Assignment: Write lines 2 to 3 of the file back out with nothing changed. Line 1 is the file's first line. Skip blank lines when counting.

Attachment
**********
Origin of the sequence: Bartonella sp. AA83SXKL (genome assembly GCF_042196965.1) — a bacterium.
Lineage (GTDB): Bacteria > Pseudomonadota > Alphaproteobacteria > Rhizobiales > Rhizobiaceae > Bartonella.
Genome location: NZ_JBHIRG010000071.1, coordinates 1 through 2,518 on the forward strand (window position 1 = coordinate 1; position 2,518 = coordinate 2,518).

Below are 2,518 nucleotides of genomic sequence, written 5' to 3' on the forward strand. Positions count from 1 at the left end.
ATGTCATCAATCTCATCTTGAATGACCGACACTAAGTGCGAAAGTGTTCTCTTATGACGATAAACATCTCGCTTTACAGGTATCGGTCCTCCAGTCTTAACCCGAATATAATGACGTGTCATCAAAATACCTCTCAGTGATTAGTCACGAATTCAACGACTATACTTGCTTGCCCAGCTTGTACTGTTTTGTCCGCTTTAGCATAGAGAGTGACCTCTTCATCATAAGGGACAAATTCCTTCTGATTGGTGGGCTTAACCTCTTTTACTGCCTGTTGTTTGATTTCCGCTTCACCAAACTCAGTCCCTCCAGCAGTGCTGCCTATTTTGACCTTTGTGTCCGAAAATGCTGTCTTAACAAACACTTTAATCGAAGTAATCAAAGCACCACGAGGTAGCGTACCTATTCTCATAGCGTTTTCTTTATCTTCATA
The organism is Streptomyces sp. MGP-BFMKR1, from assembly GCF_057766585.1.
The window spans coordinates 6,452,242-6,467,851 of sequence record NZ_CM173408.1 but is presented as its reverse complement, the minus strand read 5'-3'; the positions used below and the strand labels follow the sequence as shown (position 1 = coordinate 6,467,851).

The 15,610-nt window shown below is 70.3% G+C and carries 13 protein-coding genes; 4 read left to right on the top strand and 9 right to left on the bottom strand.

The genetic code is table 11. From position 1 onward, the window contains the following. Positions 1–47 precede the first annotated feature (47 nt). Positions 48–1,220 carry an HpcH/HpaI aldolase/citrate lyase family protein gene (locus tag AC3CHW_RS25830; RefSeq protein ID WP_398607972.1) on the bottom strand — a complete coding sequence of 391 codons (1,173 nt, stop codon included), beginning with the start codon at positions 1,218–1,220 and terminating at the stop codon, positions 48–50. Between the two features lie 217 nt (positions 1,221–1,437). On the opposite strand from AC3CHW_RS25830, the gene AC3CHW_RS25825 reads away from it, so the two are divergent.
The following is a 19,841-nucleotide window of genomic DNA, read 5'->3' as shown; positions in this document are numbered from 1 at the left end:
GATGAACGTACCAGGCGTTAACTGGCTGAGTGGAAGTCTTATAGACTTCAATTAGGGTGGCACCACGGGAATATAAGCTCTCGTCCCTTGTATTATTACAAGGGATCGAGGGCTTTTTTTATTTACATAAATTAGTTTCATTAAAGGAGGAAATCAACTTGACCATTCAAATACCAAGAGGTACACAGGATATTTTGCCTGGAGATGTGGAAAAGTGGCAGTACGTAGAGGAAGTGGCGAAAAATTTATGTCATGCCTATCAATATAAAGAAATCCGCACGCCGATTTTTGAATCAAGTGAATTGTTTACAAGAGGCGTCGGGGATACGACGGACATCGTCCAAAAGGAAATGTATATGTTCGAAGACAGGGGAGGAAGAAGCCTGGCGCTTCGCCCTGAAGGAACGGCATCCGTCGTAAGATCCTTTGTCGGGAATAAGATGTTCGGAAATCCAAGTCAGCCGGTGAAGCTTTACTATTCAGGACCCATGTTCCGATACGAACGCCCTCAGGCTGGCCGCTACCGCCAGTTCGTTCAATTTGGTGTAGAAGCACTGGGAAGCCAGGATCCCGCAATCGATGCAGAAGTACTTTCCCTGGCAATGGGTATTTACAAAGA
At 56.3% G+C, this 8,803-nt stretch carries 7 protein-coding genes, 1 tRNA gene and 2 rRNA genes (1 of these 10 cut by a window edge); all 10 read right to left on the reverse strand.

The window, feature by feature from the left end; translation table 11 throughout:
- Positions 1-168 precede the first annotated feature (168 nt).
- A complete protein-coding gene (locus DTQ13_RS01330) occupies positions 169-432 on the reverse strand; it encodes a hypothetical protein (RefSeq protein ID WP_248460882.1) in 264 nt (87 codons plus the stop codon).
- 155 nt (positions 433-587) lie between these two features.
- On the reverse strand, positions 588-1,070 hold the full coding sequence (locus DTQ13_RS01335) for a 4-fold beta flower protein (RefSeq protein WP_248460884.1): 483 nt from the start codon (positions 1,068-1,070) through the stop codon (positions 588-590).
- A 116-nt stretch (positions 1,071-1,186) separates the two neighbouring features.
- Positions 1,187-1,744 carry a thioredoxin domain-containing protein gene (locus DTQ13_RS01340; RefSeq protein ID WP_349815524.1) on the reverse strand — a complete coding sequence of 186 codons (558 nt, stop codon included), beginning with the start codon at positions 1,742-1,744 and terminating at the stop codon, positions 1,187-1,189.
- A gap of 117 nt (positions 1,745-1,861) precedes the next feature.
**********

Lineage (GTDB): Bacteria > Pseudomonadota > Alphaproteobacteria > Rhizobiales > Rhizobiaceae > Bartonella.
Genome location: NZ_JBHIRG010000071.1, coordinates 1 through 2,518 on the forward strand (window position 1 = coordinate 1; position 2,518 = coordinate 2,518).